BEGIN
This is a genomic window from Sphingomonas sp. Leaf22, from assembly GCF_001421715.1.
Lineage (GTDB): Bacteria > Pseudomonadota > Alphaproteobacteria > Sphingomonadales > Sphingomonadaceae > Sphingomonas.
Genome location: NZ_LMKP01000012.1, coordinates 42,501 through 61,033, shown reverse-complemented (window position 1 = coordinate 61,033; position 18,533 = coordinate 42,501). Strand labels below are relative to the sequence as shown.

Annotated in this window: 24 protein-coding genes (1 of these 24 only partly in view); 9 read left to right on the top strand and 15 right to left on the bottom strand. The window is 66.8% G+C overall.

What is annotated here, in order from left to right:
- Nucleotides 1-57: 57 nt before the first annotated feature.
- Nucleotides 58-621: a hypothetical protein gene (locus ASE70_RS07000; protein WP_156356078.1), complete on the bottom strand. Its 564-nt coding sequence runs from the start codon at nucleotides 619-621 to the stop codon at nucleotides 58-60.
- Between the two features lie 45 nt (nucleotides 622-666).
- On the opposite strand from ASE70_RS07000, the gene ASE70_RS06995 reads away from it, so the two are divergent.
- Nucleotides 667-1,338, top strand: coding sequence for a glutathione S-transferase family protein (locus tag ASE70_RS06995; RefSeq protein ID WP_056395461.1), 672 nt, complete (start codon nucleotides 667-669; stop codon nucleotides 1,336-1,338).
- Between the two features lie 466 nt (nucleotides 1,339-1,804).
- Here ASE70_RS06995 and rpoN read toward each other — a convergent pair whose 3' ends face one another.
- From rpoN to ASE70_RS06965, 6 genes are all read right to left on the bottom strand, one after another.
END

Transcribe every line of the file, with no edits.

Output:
This is a genomic window from Sphingomonas sp. Leaf22, from assembly GCF_001421715.1.
Lineage (GTDB): Bacteria > Pseudomonadota > Alphaproteobacteria > Sphingomonadales > Sphingomonadaceae > Sphingomonas.
Genome location: NZ_LMKP01000012.1, coordinates 42,501 through 61,033, shown reverse-complemented (window position 1 = coordinate 61,033; position 18,533 = coordinate 42,501). Strand labels below are relative to the sequence as shown.

Annotated in this window: 24 protein-coding genes (1 of these 24 only partly in view); 9 read left to right on the top strand and 15 right to left on the bottom strand. The window is 66.8% G+C overall.

What is annotated here, in order from left to right:
- Nucleotides 1-57: 57 nt before the first annotated feature.
- Nucleotides 58-621: a hypothetical protein gene (locus ASE70_RS07000; protein WP_156356078.1), complete on the bottom strand. Its 564-nt coding sequence runs from the start codon at nucleotides 619-621 to the stop codon at nucleotides 58-60.
- Between the two features lie 45 nt (nucleotides 622-666).
- On the opposite strand from ASE70_RS07000, the gene ASE70_RS06995 reads away from it, so the two are divergent.
- Nucleotides 667-1,338, top strand: coding sequence for a glutathione S-transferase family protein (locus tag ASE70_RS06995; RefSeq protein ID WP_056395461.1), 672 nt, complete (start codon nucleotides 667-669; stop codon nucleotides 1,336-1,338).
- Between the two features lie 466 nt (nucleotides 1,339-1,804).
- Here ASE70_RS06995 and rpoN read toward each other — a convergent pair whose 3' ends face one another.
- From rpoN to ASE70_RS06965, 6 genes are all read right to left on the bottom strand, one after another.